[0036] As described above, if the first program signal PGMYB changes from an H level to an L level, the word line WL2 begins to rise towards 8 V, as shown in FIG. 2(g), the potential of the select line SL1 (the drain electrode of the memory cell MC22) begins to rise towards 4.5 V, and the potential of the bit line BL1 (the source electrode of the memory cell MC22) begins to rise towards 3 V, and the operation of writing data 1 to the memory cell MC22 commences. At this time, as has been described above, the potential of the source electrode (the bit line BL1) of the memory cell MC2 is rising while following the potential of the drain electrode (select line SL2), which means that as shown in FIG. 2(g) during the operation of writing data 1 to the memory cell MC22 it is possible to suppress the potential of the source electrode of the memory cell MC22 becoming larger than the potential of the drain electrode of the memory cell MC22, with the difference between the two potentials being too large. As a result, it is possible to effectively suppress a write error during the operation of writing data 1 to the memory cell MC22, while preventing any increase in the time required for the write operation to the memory cell MC22.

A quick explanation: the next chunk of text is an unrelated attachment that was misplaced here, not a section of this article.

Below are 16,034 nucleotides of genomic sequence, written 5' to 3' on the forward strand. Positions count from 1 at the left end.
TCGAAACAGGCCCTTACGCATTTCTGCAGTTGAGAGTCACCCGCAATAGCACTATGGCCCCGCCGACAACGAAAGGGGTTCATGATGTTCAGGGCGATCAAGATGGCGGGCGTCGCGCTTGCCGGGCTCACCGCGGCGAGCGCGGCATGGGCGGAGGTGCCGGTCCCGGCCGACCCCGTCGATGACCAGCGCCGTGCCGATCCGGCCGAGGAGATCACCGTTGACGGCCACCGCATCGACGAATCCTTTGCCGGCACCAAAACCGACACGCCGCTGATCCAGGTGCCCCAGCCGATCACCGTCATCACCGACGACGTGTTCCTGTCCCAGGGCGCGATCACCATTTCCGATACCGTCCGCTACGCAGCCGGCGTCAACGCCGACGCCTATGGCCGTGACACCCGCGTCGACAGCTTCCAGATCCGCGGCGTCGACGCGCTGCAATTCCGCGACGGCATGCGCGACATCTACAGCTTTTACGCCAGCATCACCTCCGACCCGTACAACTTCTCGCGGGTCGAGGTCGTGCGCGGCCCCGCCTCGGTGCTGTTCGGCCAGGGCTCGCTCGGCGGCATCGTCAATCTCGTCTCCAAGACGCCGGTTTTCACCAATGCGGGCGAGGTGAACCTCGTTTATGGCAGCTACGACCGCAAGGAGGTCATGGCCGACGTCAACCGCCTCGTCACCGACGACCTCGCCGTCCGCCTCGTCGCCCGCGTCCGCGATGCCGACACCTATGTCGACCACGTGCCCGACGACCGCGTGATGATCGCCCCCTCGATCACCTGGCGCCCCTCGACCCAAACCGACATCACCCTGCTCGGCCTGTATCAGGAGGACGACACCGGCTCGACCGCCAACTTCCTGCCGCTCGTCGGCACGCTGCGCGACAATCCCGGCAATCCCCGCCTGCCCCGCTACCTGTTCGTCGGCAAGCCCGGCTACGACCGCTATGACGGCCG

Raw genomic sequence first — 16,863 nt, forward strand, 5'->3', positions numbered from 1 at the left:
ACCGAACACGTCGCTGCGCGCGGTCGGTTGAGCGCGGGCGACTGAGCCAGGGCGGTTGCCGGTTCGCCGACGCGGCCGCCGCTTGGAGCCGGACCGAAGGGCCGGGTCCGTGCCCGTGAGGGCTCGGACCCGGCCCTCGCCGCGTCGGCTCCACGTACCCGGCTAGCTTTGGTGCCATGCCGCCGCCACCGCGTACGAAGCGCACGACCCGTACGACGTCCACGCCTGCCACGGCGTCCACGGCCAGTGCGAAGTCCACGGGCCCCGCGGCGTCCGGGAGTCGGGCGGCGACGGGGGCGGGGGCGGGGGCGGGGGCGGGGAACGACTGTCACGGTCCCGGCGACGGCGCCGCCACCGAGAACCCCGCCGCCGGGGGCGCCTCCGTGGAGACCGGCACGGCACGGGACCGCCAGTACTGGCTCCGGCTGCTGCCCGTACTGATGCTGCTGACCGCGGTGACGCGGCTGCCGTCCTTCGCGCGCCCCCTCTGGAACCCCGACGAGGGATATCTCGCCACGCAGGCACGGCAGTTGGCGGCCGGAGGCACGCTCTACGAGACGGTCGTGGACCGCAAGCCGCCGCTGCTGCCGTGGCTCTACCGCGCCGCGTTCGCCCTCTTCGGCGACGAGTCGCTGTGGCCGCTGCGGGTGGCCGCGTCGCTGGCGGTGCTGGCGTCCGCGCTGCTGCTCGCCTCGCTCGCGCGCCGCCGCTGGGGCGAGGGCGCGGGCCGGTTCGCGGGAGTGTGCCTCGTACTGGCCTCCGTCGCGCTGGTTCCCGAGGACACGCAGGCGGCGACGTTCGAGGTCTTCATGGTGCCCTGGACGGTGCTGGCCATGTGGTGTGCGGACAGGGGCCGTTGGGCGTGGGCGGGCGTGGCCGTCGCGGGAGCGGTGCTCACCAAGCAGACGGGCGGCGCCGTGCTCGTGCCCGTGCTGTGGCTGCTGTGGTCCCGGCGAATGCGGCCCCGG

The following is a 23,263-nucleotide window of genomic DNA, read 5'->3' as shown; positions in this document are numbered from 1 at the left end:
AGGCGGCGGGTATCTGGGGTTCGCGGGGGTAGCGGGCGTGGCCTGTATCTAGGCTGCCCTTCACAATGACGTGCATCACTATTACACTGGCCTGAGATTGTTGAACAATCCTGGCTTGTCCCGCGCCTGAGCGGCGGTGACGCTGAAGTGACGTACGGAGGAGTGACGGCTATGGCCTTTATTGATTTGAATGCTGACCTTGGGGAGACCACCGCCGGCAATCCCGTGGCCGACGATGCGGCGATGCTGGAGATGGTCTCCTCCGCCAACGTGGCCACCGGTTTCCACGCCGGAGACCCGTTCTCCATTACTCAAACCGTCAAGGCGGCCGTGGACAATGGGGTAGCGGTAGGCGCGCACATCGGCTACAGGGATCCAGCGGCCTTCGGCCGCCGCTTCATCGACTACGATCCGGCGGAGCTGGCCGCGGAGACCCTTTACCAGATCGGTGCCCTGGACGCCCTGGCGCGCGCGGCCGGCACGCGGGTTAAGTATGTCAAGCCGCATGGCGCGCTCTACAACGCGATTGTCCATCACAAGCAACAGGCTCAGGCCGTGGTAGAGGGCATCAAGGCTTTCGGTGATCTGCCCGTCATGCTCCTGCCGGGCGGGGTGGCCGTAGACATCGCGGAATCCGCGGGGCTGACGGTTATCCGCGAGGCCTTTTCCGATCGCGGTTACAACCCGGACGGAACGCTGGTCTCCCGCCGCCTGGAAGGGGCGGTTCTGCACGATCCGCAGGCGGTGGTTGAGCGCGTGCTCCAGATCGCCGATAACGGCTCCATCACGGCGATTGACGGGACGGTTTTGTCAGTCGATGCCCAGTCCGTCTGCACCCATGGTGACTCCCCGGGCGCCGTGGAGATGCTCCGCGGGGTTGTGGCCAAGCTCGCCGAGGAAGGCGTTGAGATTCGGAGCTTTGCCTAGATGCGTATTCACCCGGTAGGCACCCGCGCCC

[0037] Next, operation of the ROM circuit will be described for the case where the first and second program signals PGMYB and PGMXB change from an L level to an H level, as shown in FIG. 2(a) and FIG. 2(b), and the operation of writing data 1 to the memory cell MC2 is completed.

[0038] First, if the second program signal PGMXB changes from an L level to an H level, then as shown in FIG. 2(f), the potential of the word line WL2 starts to lower from an H level (8 V) to an L level (4 V). On the other hand, the operation of the drain voltage supply circuit 100 and the write circuit 200 when the first program signal PGMYB has changed from an L level to an H level will be described below.

[0039] First, in the drain voltage supply circuit 100, the NMOS transistor 101 is put into a conducting state by the H level first program signal PGMYB, and the potential of the gate electrode of the NMOS transistor 103 is set to the ground potential Vss. Accordingly, the NMOS transistor 103 is put in a non-conducting state. If the first program signal PGMYB is set to an H level, the NMOS transistor 104 is put into a conducting state, so as shown in FIG. 2(g), the potential of the output terminal SLT of the drain voltage supply circuit 100 that has outputted a voltage of 4.5 V begins to fall to 0 V (ground potential Vss), that is in the direction of an L level.